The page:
As the number of people living with dementia in Australia continues to rise and there is no cure in sight, people with dementia and those recovering from stroke are turning to singing therapy for help.
The latest data from Dementia Australia indicates more than 425,000 people live with it and an estimated 250 Australians develop dementia every day.
A study is looking at the possible benefits of group singing for those living with dementia and their carers.
Robyn Ryan set up a singing group in Port Macquarie on the New South Wales mid-north coast for a group of able-bodied people, some of whom are recovering from strokes and have memory problems.
“The participants learn a song [and] they get to memorise the words. Once a song is well-known we then add activities such as body percussion,” Ms Ryan said.
“The purpose is to get them to really think, same as you would do a crossword or sudoku … so it really is quite a complex activity.”
Pamela and Geoffrey Jackson have been participating in a singing group in Port Macquarie to help with Geoffrey’s stroke rehabilitation. (ABC News: Carla Mascarenhas )
Pamela Jackson attends with her husband Geoffrey, who is recovering from a stroke.
“We come thinking how are we going to cope with all the new songs we have to do, particularly because we haven’t always done the practice,” Ms Jackson said.
“But when we are here we are totally engrossed, the time goes quickly and we feel highly energised by the time it’s over.”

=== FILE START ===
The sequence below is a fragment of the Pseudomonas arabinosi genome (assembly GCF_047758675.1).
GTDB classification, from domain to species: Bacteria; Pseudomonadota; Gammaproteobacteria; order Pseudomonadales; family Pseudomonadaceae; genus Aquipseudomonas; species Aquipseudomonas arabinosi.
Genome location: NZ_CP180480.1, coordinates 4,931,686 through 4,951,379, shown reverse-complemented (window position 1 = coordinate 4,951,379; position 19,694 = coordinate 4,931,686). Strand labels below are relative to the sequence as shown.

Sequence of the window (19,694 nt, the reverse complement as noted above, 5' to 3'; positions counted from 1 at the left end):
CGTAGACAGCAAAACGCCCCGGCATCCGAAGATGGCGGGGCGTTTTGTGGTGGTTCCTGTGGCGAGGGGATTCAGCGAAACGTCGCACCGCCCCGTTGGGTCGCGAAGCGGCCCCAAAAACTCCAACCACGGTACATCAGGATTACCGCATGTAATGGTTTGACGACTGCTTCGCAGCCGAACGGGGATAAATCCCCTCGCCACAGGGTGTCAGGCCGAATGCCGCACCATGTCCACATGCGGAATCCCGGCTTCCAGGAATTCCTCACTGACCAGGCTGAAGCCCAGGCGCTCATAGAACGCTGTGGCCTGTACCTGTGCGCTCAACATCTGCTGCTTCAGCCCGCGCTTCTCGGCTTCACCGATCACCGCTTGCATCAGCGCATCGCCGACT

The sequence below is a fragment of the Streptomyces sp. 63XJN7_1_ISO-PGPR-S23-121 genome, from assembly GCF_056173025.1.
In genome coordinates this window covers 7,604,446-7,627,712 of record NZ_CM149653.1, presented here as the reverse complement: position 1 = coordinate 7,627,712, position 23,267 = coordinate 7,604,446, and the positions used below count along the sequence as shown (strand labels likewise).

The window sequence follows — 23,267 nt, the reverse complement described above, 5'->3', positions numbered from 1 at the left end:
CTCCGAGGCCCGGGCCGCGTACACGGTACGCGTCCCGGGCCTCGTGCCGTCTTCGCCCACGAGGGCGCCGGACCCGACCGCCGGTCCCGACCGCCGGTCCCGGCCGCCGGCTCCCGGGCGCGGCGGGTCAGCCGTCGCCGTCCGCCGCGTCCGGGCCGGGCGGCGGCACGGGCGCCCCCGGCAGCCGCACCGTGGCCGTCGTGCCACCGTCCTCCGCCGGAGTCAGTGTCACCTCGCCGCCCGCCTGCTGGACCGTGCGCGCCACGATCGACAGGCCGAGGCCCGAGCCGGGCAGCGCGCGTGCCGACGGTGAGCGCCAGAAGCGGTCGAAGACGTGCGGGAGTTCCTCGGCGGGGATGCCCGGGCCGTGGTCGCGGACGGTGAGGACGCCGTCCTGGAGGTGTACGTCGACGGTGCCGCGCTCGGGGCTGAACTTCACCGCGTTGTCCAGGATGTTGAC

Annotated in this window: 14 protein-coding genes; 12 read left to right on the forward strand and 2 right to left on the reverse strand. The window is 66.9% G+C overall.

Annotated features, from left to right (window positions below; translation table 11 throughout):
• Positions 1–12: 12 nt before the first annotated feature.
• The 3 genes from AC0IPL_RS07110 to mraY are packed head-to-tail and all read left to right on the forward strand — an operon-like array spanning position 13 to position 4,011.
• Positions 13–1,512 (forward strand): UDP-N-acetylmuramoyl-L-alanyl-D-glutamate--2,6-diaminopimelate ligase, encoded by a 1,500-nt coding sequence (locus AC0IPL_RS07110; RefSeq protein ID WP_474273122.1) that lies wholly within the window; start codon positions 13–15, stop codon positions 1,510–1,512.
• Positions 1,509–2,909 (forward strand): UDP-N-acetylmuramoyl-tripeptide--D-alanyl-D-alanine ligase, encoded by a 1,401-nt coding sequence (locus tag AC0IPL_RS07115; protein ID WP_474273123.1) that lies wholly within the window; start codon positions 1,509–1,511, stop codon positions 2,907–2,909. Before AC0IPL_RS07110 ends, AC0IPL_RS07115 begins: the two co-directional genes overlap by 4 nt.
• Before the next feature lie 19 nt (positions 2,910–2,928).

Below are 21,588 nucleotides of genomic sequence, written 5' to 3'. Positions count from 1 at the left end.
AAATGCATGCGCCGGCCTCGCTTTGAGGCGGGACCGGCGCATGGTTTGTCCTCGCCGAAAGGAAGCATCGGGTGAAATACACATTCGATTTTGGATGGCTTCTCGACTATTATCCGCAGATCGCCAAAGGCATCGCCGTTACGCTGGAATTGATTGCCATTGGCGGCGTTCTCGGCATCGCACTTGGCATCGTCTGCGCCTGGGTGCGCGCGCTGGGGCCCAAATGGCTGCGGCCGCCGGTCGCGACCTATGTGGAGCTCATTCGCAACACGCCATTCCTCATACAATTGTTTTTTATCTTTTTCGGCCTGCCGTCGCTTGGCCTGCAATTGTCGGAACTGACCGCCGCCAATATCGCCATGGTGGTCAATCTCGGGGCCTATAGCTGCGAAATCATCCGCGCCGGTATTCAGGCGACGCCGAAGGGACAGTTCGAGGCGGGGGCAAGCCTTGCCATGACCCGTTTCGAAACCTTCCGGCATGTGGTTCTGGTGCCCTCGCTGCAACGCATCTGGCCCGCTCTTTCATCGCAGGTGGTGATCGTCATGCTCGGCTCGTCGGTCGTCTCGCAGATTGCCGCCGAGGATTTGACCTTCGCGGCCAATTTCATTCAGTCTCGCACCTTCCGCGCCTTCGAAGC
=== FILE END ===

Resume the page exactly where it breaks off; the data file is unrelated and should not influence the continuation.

Mr Jackson said he really struggled after his stroke, but the group had been “wonderful” for his recovery.
“You think you have conversations under control and then you become stuck,” he said.
“I find now I am actually starting to burst into song.”
Canberra is also home to a dementia-friendly choir called The Alchemy Chorus. It was jointly created by conductor Brian Triglone and the charity Alzheimer’s Australia late last year.
Singing stimulates memories
Clinical neuropsychologist Aimee Baird from Macquarie University works with people with dementia and who have had strokes.
Dr Baird said singing popular songs triggered people’s memories.
“Singing songs from people’s youth, a period of time called the ‘reminiscence bump’, when we have a peak of personal memories formed [when we are] aged 10–30 years, has been shown to be most effective at stimulating memories,” she said.
Dr Baird said singing did not just trigger memories, but people with memory problems could also learn new songs.
“There is evidence that people with dementia can learn new songs and in my research on people involved in a Parkinson’s singing group, many said that they enjoyed that challenge of stimulating their memories in learning new songs,” she said.
Dr Baird said singing had a range of positive effects for people with neurological disorders such as dementia or stroke, including improved mood, confidence, motivation, communication, and social interaction.